Top 5 Market Research Predictions for 2020
This is the time of year when everybody seems to be making predictions. Within the realm of market research, I’ve seen quite a few articles forecasting methodologies and the impact of data privacy. From my own experience, here are five trends or changes the industry will experience in 2020.
1. Outcome- and strategy-first methodologies will be embraced.
In the coming year, business outcomes from research and insight will become even more important to drive results and profit from the data gathered. Success will be achieved through the increased integration of people, data, and technology. The combination of different data sources should enable businesses to move from insight-driven to result-driven, enabling the insight team to be one of the most important functions. For this to work in 2020, we need curious individuals who can answer the “why” question, working hand in hand with best-practice technology solutions.
2. DIY research will come into its own.
With so many start-ups and small to medium-sized businesses, there seems to be even more use cases for “do it yourself” research. Companies like SurveyMonkey, Typeform, and Zappi offer a DIY research format, allowing individuals to create their own research program without needing to discuss anything with an actual person or agency. For 2020 to be the year for DIY research, though, there must be more go-to-guides and information to help individuals conduct market research by themselves.
3. Unlocking privacy compliance will be key.
Yes, this one is probably on every prediction list over the last few years, but there’s a reason for it. Data privacy continues to be a big deal, and we are just beginning to feel the impact of the various global legislative initiatives that relate to this topic. As I like to say: “The bigger the company, the bigger the threat.”
At the moment, there seems to be no standard way of working with privacy-related requirements—different businesses are seeking different solutions for the variety of compliance issues. In 2020, I firmly believe we will see standard protocols emerge that will lead us to a less-fragmented market (and less-fragmented privacy rules, in general). However, the real value will be seen by organizations that look for ways to address compliance needs while also unlocking new potential value for data stakeholders.
4. Data science will overtake insights.
Market research has historically focused on data collection, and analysis has typically been simple. This applies to qualitative as well. In some ways, however, the market research industry was ahead of its time—the ability of decision-makers to use data to guide their decisions has lagged the capacity to collect it.
Now that the data industry is much larger, you could argue that market research is being absorbed into data science. There are huge amounts of programmers and software developers in our industry—while many are adept at selling, they know little about marketing or research. (To be fair, they usually do not refer to themselves as “marketing researchers.”)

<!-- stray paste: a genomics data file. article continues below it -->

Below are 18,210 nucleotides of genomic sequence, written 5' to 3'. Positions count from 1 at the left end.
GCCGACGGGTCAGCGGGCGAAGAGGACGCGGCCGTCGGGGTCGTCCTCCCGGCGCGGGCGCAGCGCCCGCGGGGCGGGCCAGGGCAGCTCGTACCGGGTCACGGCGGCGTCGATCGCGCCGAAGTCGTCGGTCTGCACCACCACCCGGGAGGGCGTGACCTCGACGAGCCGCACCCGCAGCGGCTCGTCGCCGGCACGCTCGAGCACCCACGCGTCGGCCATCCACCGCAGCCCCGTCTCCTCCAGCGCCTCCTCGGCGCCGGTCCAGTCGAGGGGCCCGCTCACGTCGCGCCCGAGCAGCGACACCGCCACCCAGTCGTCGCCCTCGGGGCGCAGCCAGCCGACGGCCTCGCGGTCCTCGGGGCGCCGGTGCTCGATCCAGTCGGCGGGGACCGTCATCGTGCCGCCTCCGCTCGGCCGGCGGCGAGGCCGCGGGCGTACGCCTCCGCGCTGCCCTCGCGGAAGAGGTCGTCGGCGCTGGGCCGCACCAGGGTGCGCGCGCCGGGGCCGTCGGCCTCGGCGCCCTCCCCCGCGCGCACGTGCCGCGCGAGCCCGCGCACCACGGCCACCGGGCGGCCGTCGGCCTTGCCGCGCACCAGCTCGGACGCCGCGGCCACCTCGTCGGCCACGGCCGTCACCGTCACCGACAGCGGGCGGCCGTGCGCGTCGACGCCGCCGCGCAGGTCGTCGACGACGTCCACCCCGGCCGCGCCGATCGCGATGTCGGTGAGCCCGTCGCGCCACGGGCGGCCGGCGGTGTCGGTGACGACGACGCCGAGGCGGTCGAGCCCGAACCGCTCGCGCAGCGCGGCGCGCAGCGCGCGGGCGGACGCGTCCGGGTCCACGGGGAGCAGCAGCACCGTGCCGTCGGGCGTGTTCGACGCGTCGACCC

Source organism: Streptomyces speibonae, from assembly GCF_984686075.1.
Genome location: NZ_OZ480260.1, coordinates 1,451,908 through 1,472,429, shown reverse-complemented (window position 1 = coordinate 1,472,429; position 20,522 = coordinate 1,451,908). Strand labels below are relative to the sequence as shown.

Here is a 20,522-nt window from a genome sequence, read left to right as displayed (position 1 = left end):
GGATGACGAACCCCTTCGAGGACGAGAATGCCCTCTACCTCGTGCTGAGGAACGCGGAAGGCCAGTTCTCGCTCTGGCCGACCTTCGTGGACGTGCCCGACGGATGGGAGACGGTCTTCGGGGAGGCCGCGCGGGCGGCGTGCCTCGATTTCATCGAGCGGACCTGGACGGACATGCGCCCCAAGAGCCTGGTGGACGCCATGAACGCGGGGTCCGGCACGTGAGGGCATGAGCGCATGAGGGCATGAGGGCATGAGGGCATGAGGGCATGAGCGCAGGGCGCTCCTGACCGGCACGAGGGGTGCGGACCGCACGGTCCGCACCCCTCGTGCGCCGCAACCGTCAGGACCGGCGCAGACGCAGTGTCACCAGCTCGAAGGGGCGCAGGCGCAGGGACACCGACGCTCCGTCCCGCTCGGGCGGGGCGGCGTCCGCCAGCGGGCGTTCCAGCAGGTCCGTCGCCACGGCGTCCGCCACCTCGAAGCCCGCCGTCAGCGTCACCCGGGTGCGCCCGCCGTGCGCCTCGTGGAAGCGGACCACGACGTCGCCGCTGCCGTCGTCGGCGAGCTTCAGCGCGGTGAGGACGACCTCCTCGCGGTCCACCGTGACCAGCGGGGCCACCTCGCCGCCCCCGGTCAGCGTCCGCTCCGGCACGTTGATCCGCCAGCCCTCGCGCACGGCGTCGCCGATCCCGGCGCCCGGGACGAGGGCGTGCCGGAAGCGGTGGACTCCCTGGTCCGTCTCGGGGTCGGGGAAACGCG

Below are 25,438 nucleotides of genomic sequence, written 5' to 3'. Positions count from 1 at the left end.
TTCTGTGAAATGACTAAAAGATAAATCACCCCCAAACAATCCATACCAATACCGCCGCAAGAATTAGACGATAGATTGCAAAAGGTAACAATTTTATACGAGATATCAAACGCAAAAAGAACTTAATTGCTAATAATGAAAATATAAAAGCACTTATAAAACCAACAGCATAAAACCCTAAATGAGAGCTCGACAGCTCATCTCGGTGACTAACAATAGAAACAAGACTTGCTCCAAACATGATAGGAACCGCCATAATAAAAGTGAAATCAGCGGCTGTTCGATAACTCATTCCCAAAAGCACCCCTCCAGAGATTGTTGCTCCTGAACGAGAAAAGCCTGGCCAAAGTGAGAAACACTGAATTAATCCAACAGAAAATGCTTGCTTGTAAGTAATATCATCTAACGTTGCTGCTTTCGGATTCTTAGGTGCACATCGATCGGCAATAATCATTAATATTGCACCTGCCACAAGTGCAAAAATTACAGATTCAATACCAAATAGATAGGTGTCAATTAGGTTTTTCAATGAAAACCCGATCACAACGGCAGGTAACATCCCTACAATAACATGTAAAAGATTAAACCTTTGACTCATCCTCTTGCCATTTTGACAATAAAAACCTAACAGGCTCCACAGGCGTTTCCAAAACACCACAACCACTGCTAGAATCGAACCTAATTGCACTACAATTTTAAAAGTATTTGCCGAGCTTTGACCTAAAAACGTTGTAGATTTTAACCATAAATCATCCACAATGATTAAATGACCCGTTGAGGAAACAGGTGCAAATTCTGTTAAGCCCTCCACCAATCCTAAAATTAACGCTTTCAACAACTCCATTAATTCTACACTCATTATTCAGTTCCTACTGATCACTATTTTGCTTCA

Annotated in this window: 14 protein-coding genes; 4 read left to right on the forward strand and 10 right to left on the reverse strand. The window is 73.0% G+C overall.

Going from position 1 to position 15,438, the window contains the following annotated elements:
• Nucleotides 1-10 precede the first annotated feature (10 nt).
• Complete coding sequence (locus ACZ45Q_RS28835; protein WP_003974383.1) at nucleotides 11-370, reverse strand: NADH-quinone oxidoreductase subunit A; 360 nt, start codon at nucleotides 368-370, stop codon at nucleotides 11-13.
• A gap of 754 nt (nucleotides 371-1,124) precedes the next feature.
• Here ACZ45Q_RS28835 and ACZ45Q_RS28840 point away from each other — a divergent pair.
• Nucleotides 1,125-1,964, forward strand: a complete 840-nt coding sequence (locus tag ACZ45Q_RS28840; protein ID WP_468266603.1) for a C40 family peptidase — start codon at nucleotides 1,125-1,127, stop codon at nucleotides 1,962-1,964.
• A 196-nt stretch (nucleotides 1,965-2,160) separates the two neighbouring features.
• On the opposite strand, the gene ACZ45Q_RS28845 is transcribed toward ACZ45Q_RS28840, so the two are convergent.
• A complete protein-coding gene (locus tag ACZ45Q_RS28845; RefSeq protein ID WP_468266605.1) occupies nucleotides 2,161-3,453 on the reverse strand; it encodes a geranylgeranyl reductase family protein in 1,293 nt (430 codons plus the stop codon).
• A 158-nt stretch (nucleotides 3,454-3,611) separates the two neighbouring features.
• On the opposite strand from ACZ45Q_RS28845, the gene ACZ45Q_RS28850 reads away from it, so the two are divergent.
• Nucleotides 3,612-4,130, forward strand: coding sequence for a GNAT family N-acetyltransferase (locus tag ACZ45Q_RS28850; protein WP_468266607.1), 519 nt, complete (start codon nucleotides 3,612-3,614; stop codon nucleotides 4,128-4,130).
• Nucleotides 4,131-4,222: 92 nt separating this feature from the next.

For market research to be the golden industry, we have to go beyond mechanical data collection, simple analysis, and interpretation. Instead, we must work closely with AI, machine learning, and data scientists. However, I still feel that a market researcher with sound experience will still have an amazing career in the industry. Those able to design primary quantitative research who have a good grasp of statistics—as well as marketing and business in general—will be at an advantage, as will top-notch qualitative researchers.
5. We will reach peak innovation.
Innovation is a word I hear a lot, but it can sometime feel like people are only saying it because it’s a great marketing buzz term that makes you sound amazing and at the top of your game. The desire for market research agencies and boutiques to pump out faster and more reactive products has never been so strong. In 2020, I feel like we may well reach peak innovation, but the technology that is available today will continue to get better. This means new tools will be able to deliver timely insights that provide business results and outcome-first approaches to market research and data.
Overall, I feel that outcome-first methodologies will come out on top while the inclusion of DIY research will become prominent in the sector, especially for small and medium-sized businesses. Better yet, I feel like the industry hasn’t reached its summit. While it might have peaked in terms of innovation, it can still grow and improve with respect to the value it adds.
While January is a time for predictions, it’s also a time for resolutions. There are many people who still don’t see the value of market research, so I challenge you to set a goal for this year—go and change one person’s opinion of this important sector. If all those reading this can do that, our field will be off to a great 2020. Have a great year!
Jake Pryszlak, commonly known as the Research Geek, is a 3-time award-winning market researcher, blogger and speaker. He’s a current Forbes columnist who is active across a plethora of social media channels. His aim is to share his market research knowledge with others in the industry. You can find his blog and social media channels here.